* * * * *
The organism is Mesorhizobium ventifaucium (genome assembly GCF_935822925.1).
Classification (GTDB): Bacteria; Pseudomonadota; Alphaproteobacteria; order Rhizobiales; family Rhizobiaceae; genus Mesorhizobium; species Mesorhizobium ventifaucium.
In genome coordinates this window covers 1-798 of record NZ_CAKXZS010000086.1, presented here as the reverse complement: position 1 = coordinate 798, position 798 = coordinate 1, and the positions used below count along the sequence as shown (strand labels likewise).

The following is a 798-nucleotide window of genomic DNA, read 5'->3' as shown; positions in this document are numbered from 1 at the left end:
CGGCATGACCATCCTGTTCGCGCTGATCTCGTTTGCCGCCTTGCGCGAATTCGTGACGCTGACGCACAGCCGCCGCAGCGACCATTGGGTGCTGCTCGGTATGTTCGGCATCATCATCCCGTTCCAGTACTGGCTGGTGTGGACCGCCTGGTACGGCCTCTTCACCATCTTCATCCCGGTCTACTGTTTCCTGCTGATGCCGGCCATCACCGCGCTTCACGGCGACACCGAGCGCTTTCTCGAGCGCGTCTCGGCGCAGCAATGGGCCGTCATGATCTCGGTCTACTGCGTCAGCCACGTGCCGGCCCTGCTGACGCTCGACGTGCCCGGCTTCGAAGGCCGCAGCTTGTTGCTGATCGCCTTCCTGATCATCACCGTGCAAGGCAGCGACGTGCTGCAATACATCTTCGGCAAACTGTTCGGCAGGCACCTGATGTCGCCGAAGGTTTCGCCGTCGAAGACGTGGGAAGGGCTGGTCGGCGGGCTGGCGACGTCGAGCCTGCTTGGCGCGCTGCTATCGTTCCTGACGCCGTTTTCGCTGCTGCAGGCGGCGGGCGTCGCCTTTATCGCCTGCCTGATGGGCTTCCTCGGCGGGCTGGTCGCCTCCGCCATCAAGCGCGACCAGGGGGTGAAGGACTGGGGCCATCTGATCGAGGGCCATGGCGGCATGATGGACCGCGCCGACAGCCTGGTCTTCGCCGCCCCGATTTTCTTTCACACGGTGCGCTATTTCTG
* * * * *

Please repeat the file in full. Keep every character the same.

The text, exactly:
The organism is Mesorhizobium ventifaucium (genome assembly GCF_935822925.1).
Classification (GTDB): Bacteria; Pseudomonadota; Alphaproteobacteria; order Rhizobiales; family Rhizobiaceae; genus Mesorhizobium; species Mesorhizobium ventifaucium.
In genome coordinates this window covers 1-798 of record NZ_CAKXZS010000086.1, presented here as the reverse complement: position 1 = coordinate 798, position 798 = coordinate 1, and the positions used below count along the sequence as shown (strand labels likewise).

The following is a 798-nucleotide window of genomic DNA, read 5'->3' as shown; positions in this document are numbered from 1 at the left end:
CGGCATGACCATCCTGTTCGCGCTGATCTCGTTTGCCGCCTTGCGCGAATTCGTGACGCTGACGCACAGCCGCCGCAGCGACCATTGGGTGCTGCTCGGTATGTTCGGCATCATCATCCCGTTCCAGTACTGGCTGGTGTGGACCGCCTGGTACGGCCTCTTCACCATCTTCATCCCGGTCTACTGTTTCCTGCTGATGCCGGCCATCACCGCGCTTCACGGCGACACCGAGCGCTTTCTCGAGCGCGTCTCGGCGCAGCAATGGGCCGTCATGATCTCGGTCTACTGCGTCAGCCACGTGCCGGCCCTGCTGACGCTCGACGTGCCCGGCTTCGAAGGCCGCAGCTTGTTGCTGATCGCCTTCCTGATCATCACCGTGCAAGGCAGCGACGTGCTGCAATACATCTTCGGCAAACTGTTCGGCAGGCACCTGATGTCGCCGAAGGTTTCGCCGTCGAAGACGTGGGAAGGGCTGGTCGGCGGGCTGGCGACGTCGAGCCTGCTTGGCGCGCTGCTATCGTTCCTGACGCCGTTTTCGCTGCTGCAGGCGGCGGGCGTCGCCTTTATCGCCTGCCTGATGGGCTTCCTCGGCGGGCTGGTCGCCTCCGCCATCAAGCGCGACCAGGGGGTGAAGGACTGGGGCCATCTGATCGAGGGCCATGGCGGCATGATGGACCGCGCCGACAGCCTGGTCTTCGCCGCCCCGATTTTCTTTCACACGGTGCGCTATTTCTG